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Doctors who take company cash are more likely to prescribe brand name drugs, analysis finds

BMJ 2016; 352 doi: https://doi.org/10.1136/bmj.i1645 (Published 21 March 2016) Cite this as: BMJ 2016;352:i1645
  1. Michael McCarthy
  1. Seattle

An analysis by the independent investigative news organization ProPublica has found that doctors who accept gifts or receive payments from the medical industry tend to prescribe more brand name drugs than doctors who do not accept such benefits.1

In the study, ProPublica reporters matched records of payments from drug companies and medical device makers in 2014 with data on doctors’ medication choices in Medicare’s prescription drug program, Medicare Part D, which covers more than 39 million patients. The analysis looked at doctors in five specialties (family medicine, internal medicine, cardiology, psychiatry, and ophthalmology) who wrote at least 1000 prescriptions via the program.

ProPublica reported, “Doctors who got money from drug and device makers—even just a meal—prescribed a higher percentage of brand-name drugs overall than doctors who didn’t, our analysis showed. Indeed, doctors who received industry payments were two to three times as likely to prescribe brand-name drugs at exceptionally high rates as others in their specialty.”

For example, family physicians who accepted industry payments were twice as likely to be a high brand name prescriber as those who did not (relative risk 2.04 (95% confidence interval 1.92 to 2.16)), and ophthalmologists who accepted payments were more than twice as likely to be high brand name prescribers (3.63 (2.76 to 4.79)). High brand name prescribers were defined as those whose percentage of brand name prescriptions was one standard deviation or more above the mean for their specialty.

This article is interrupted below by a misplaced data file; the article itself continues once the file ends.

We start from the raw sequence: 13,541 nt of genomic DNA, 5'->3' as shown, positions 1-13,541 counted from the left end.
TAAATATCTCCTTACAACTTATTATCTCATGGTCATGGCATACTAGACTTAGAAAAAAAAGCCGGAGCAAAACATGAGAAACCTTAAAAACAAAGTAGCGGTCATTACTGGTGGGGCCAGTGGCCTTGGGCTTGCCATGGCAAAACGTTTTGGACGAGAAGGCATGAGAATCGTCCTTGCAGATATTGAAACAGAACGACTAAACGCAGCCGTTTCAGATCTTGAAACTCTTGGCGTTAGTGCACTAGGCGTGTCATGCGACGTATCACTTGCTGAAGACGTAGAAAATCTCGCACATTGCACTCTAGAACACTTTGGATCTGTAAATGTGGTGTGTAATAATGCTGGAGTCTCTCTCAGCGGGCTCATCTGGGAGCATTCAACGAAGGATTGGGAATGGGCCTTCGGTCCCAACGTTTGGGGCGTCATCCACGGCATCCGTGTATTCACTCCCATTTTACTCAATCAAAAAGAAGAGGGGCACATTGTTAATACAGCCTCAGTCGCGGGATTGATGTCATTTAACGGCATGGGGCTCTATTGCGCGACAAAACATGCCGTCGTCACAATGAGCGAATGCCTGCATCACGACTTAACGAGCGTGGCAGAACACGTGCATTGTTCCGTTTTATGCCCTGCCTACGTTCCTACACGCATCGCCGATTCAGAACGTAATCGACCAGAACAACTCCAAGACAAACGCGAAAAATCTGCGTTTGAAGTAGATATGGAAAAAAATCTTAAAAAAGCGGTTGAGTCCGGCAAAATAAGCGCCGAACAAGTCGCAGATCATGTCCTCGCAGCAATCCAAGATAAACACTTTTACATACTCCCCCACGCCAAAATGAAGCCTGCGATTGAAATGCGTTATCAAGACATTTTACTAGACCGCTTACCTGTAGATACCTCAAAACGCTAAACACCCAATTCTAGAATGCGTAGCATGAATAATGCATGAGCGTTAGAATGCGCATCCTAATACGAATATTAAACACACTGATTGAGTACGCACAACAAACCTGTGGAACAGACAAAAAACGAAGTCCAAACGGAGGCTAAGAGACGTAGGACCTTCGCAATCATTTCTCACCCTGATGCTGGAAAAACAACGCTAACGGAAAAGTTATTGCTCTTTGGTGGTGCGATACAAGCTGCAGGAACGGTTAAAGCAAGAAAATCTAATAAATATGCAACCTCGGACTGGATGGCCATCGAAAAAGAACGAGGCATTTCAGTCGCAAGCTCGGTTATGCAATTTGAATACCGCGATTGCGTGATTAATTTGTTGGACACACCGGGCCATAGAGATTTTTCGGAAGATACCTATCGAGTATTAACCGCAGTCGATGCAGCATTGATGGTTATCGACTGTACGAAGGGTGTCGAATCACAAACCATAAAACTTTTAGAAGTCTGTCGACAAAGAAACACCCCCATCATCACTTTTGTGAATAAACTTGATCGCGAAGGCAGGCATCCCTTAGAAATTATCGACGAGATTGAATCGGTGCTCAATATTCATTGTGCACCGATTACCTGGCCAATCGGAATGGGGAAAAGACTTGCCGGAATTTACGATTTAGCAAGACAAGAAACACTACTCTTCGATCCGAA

The ProPublica analysis found that doctors who received more than $5000 (£3473; €4435) from companies in 2014 typically had higher brand name prescribing percentages. The reporters wrote, “Among internists who received no payments, for example, the average brand-name prescribing rate was about 20%, compared to about 30% for those who received more than $5000.”

They noted, “ProPublica’s analysis doesn’t prove industry payments sway doctors to prescribe particular drugs, or even a particular company’s drugs. Rather, it shows that payments are associated with an approach to prescribing that, writ large, benefits drug companies’ bottom line.”

ProPublica has been tracking drug company payments to US doctors. These payments are on public record because of the Physician Payment Sunshine Act, a provision in the Affordable Care Act 2010 that requires all drug and device companies to publicly report their payments. The payments in the ProPublica analysis include promotional speaking, consulting, business travel, meals, royalties, and gifts, among others, but not payments for research.

In a statement, Holly Campbell, spokesperson for the industry group Pharmaceutical Research and Manufacturers of America, said that many factors affect physicians’ prescribing decisions, including their clinical experience, articles in peer reviewed journals, and clinical practice guidelines, and she defended the industry’s relationships with physicians.

Campbell said, “Manufacturers engage with physicians to keep them current on new indications for approved medicines, potential side effects of medicines, and both emerging benefits and risks of medicines. Physicians provide real world insights and valuable feedback and advice to inform companies about their medicines to improve patient care.”

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